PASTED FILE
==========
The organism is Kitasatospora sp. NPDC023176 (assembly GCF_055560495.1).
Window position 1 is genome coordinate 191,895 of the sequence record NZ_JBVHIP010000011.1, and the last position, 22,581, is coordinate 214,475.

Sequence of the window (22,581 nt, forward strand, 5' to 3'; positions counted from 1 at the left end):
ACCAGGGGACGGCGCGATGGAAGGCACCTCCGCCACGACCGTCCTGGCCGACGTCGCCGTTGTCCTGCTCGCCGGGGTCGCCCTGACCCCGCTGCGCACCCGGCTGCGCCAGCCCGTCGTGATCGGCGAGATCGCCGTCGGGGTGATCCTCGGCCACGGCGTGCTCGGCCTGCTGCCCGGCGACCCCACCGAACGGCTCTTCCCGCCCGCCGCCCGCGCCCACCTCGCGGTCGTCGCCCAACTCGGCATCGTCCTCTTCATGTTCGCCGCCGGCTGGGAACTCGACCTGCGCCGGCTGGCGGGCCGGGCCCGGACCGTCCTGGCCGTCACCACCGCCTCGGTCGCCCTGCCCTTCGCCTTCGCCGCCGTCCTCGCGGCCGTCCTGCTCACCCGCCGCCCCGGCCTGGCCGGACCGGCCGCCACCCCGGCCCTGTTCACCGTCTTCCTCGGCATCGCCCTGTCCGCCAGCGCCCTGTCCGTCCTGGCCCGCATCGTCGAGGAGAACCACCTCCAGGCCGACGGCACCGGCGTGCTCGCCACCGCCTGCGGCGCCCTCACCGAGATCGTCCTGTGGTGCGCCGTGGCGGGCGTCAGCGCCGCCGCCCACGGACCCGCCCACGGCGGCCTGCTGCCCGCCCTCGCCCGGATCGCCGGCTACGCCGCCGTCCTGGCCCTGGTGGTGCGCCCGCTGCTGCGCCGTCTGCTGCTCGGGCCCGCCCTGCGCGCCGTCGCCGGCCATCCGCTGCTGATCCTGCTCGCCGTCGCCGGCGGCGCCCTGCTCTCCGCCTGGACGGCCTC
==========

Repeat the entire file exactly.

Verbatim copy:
The organism is Kitasatospora sp. NPDC023176 (assembly GCF_055560495.1).
Window position 1 is genome coordinate 191,895 of the sequence record NZ_JBVHIP010000011.1, and the last position, 22,581, is coordinate 214,475.

Sequence of the window (22,581 nt, forward strand, 5' to 3'; positions counted from 1 at the left end):
ACCAGGGGACGGCGCGATGGAAGGCACCTCCGCCACGACCGTCCTGGCCGACGTCGCCGTTGTCCTGCTCGCCGGGGTCGCCCTGACCCCGCTGCGCACCCGGCTGCGCCAGCCCGTCGTGATCGGCGAGATCGCCGTCGGGGTGATCCTCGGCCACGGCGTGCTCGGCCTGCTGCCCGGCGACCCCACCGAACGGCTCTTCCCGCCCGCCGCCCGCGCCCACCTCGCGGTCGTCGCCCAACTCGGCATCGTCCTCTTCATGTTCGCCGCCGGCTGGGAACTCGACCTGCGCCGGCTGGCGGGCCGGGCCCGGACCGTCCTGGCCGTCACCACCGCCTCGGTCGCCCTGCCCTTCGCCTTCGCCGCCGTCCTCGCGGCCGTCCTGCTCACCCGCCGCCCCGGCCTGGCCGGACCGGCCGCCACCCCGGCCCTGTTCACCGTCTTCCTCGGCATCGCCCTGTCCGCCAGCGCCCTGTCCGTCCTGGCCCGCATCGTCGAGGAGAACCACCTCCAGGCCGACGGCACCGGCGTGCTCGCCACCGCCTGCGGCGCCCTCACCGAGATCGTCCTGTGGTGCGCCGTGGCGGGCGTCAGCGCCGCCGCCCACGGACCCGCCCACGGCGGCCTGCTGCCCGCCCTCGCCCGGATCGCCGGCTACGCCGCCGTCCTGGCCCTGGTGGTGCGCCCGCTGCTGCGCCGTCTGCTGCTCGGGCCCGCCCTGCGCGCCGTCGCCGGCCATCCGCTGCTGATCCTGCTCGCCGTCGCCGGCGGCGCCCTGCTCTCCGCCTGGACGGCCTC